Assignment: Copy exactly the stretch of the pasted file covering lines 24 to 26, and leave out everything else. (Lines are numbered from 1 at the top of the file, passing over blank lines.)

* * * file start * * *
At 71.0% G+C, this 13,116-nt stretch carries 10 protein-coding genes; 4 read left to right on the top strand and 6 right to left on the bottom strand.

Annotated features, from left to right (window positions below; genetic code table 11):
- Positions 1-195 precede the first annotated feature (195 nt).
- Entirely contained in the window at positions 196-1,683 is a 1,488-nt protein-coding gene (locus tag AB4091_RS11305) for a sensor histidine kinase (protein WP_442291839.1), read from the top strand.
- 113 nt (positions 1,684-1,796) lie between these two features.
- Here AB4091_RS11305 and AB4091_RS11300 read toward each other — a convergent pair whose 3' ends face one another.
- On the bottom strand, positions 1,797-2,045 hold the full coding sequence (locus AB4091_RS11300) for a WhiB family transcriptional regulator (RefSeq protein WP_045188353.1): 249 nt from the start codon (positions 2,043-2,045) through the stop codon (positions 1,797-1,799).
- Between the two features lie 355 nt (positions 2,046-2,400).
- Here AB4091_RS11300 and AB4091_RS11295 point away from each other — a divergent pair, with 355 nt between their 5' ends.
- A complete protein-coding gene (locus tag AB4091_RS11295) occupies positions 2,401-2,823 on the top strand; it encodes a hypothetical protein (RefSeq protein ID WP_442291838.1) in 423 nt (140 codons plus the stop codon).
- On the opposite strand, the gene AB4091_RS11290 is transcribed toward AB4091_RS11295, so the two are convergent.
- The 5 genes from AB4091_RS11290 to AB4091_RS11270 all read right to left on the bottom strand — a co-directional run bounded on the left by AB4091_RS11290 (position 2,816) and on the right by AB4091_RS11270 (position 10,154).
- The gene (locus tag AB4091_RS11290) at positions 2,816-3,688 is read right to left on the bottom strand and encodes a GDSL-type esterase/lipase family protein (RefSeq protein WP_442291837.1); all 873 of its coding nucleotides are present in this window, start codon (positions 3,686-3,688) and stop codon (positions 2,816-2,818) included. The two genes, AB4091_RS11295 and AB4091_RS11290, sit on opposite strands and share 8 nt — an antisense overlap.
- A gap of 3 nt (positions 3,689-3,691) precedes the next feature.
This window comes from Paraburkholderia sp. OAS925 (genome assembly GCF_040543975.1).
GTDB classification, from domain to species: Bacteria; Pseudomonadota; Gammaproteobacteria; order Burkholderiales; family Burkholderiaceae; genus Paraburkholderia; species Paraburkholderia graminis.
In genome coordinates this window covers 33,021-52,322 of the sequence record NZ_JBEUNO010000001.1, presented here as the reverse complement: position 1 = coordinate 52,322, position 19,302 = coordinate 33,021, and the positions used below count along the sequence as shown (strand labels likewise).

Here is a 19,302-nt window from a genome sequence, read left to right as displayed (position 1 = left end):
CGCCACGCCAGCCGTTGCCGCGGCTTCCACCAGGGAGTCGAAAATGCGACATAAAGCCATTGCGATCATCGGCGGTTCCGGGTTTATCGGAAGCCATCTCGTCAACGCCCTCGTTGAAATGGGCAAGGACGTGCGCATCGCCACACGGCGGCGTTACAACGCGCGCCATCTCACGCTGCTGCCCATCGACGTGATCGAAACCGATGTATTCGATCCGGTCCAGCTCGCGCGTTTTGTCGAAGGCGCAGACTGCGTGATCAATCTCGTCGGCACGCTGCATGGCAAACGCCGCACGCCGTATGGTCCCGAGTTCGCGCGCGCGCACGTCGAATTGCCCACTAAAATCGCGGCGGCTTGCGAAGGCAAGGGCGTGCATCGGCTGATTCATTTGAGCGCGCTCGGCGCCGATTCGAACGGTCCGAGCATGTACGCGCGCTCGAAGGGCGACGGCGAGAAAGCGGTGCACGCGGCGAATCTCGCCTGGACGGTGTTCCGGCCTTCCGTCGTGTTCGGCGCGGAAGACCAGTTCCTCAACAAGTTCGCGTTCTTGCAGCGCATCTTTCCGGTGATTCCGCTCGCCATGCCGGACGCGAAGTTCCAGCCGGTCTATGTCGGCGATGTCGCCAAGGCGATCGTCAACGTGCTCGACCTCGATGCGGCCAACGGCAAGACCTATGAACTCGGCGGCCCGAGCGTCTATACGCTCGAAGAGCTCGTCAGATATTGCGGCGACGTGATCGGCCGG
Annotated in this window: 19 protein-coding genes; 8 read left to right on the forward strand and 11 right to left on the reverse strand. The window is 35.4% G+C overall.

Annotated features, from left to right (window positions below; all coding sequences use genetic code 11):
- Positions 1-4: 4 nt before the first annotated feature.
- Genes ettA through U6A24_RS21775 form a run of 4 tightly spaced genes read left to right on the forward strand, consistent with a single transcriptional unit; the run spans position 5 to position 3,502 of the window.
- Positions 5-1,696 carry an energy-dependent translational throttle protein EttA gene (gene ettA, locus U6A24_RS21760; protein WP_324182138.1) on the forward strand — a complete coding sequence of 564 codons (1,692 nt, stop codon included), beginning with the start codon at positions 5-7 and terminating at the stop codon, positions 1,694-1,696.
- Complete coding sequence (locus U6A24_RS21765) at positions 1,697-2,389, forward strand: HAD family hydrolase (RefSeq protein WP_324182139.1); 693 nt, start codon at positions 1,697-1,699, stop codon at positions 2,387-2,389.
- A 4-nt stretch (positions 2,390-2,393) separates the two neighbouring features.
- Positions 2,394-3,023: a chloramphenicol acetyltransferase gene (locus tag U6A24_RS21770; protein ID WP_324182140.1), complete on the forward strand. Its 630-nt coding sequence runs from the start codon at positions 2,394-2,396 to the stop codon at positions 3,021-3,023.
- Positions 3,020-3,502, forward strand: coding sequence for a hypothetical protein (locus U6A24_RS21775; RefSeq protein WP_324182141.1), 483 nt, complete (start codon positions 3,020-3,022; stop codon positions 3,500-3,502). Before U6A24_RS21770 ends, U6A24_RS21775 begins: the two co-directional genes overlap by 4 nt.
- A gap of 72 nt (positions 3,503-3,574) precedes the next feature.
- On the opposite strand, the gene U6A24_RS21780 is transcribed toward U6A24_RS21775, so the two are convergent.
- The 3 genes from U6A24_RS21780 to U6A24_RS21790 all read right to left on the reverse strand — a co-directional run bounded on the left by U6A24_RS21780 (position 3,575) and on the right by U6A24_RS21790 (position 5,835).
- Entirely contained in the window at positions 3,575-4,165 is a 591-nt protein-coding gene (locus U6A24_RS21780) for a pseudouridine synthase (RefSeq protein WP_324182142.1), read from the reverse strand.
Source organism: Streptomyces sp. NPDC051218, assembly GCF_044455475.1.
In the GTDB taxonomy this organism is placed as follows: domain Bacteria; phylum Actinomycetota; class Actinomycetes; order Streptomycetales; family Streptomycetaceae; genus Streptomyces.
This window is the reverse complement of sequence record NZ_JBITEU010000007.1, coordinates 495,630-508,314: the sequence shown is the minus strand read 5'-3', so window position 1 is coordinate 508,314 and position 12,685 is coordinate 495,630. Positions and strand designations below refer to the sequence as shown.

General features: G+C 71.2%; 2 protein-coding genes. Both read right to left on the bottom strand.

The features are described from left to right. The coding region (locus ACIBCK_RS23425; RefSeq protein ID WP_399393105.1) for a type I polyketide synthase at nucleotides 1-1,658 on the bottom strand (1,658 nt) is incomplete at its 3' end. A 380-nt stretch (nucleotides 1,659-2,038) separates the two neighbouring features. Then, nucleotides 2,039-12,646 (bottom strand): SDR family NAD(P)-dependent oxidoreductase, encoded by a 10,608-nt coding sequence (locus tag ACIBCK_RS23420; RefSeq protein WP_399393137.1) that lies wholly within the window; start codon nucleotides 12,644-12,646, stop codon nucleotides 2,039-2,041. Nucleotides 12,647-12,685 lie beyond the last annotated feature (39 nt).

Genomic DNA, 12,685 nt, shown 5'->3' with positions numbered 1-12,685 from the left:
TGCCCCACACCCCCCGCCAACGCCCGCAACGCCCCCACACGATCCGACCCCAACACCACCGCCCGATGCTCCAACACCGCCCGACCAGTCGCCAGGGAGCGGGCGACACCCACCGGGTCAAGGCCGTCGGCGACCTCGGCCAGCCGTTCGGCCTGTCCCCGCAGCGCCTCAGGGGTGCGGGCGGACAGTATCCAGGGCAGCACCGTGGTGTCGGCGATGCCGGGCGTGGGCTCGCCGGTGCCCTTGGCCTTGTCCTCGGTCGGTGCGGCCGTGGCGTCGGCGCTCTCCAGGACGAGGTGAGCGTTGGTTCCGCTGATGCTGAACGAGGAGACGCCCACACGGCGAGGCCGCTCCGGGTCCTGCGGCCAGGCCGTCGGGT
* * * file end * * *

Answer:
- Positions 5-1,696 carry an energy-dependent translational throttle protein EttA gene (gene ettA, locus U6A24_RS21760; protein WP_324182138.1) on the forward strand — a complete coding sequence of 564 codons (1,692 nt, stop codon included), beginning with the start codon at positions 5-7 and terminating at the stop codon, positions 1,694-1,696.
- Complete coding sequence (locus U6A24_RS21765) at positions 1,697-2,389, forward strand: HAD family hydrolase (RefSeq protein WP_324182139.1); 693 nt, start codon at positions 1,697-1,699, stop codon at positions 2,387-2,389.
- A 4-nt stretch (positions 2,390-2,393) separates the two neighbouring features.